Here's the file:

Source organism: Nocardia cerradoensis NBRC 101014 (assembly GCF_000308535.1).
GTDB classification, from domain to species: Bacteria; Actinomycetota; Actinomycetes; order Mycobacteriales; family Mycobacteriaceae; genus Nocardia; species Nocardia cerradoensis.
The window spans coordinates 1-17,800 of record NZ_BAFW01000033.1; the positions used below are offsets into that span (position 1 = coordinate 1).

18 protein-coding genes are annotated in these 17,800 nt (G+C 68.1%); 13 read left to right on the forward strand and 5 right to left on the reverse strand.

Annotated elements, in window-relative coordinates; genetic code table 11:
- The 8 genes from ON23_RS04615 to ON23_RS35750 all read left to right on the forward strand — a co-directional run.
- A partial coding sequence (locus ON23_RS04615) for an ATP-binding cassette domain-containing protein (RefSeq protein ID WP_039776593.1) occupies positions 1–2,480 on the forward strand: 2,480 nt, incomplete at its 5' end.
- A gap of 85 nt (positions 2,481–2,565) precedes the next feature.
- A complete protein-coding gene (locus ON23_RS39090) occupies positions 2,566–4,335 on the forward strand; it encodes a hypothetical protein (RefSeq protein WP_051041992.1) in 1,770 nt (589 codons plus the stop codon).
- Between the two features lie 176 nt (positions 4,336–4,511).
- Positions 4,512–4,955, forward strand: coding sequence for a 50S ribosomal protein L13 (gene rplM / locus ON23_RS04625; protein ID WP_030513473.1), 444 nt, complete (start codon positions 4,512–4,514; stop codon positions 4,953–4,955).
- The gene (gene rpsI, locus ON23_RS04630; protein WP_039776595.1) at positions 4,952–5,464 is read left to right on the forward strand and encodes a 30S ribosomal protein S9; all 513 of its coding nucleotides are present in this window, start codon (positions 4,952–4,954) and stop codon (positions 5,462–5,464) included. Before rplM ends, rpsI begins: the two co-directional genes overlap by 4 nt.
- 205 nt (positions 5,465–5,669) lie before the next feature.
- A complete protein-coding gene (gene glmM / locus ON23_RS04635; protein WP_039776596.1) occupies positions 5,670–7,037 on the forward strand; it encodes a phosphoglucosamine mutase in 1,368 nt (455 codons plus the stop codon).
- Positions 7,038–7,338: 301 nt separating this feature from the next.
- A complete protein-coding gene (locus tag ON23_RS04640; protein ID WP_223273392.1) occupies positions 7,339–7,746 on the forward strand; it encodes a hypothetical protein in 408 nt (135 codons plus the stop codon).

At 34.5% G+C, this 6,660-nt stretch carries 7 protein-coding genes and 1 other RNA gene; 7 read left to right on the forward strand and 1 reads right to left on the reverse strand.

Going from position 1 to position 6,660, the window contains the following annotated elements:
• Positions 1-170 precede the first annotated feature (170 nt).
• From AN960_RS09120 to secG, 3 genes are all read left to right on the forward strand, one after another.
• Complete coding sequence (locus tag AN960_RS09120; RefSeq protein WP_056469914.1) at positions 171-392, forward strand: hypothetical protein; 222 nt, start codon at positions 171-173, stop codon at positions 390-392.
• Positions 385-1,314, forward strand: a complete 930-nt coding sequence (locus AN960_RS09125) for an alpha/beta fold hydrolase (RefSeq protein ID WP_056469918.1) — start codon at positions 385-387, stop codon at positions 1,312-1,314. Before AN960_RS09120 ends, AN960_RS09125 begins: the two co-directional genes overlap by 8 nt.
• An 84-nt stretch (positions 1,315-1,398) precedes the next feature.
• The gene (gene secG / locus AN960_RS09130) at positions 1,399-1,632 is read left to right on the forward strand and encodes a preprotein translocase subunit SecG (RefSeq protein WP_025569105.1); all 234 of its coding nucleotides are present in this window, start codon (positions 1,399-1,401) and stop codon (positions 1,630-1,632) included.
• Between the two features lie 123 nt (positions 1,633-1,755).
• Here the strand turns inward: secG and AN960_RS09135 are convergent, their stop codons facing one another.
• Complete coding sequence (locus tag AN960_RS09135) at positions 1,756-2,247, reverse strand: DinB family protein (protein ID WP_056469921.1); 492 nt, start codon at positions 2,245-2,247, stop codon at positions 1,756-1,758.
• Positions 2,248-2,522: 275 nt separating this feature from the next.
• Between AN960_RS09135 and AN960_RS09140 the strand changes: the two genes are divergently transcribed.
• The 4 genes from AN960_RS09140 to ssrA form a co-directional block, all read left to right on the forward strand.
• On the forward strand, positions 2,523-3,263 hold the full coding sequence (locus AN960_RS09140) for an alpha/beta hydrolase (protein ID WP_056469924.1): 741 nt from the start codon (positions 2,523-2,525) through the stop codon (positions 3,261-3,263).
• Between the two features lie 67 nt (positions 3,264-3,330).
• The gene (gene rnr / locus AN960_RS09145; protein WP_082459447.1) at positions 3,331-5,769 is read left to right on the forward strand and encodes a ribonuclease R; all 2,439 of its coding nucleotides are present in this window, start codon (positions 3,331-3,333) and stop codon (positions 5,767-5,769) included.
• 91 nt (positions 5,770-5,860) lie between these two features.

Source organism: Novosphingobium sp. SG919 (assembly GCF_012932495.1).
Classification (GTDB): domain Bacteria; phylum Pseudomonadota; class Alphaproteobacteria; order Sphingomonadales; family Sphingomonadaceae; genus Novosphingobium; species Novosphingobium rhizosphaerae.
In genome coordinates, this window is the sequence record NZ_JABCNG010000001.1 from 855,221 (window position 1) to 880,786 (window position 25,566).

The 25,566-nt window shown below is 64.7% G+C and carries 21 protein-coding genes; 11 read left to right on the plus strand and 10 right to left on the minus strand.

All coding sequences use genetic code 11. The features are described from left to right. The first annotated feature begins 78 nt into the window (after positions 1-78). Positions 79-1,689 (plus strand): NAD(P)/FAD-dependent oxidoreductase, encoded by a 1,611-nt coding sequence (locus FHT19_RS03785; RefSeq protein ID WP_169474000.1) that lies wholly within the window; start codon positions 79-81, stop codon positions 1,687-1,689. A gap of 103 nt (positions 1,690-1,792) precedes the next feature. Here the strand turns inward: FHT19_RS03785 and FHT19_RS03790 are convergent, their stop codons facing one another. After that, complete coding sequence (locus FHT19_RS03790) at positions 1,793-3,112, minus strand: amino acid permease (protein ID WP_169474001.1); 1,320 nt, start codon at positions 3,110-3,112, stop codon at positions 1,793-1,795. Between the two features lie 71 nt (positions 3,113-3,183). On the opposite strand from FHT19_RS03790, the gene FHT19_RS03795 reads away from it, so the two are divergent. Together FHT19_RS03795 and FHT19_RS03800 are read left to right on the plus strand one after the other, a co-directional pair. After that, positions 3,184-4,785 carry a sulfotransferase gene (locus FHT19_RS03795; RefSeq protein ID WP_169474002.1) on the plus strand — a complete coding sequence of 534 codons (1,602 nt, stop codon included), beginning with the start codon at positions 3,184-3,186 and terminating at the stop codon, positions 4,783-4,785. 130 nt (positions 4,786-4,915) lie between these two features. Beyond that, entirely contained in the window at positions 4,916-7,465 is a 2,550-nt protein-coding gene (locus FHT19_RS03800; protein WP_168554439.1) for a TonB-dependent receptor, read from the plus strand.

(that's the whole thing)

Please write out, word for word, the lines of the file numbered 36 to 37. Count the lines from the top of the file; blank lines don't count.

Classification (GTDB): domain Bacteria; phylum Pseudomonadota; class Alphaproteobacteria; order Sphingomonadales; family Sphingomonadaceae; genus Novosphingobium; species Novosphingobium rhizosphaerae.
In genome coordinates, this window is the sequence record NZ_JABCNG010000001.1 from 855,221 (window position 1) to 880,786 (window position 25,566).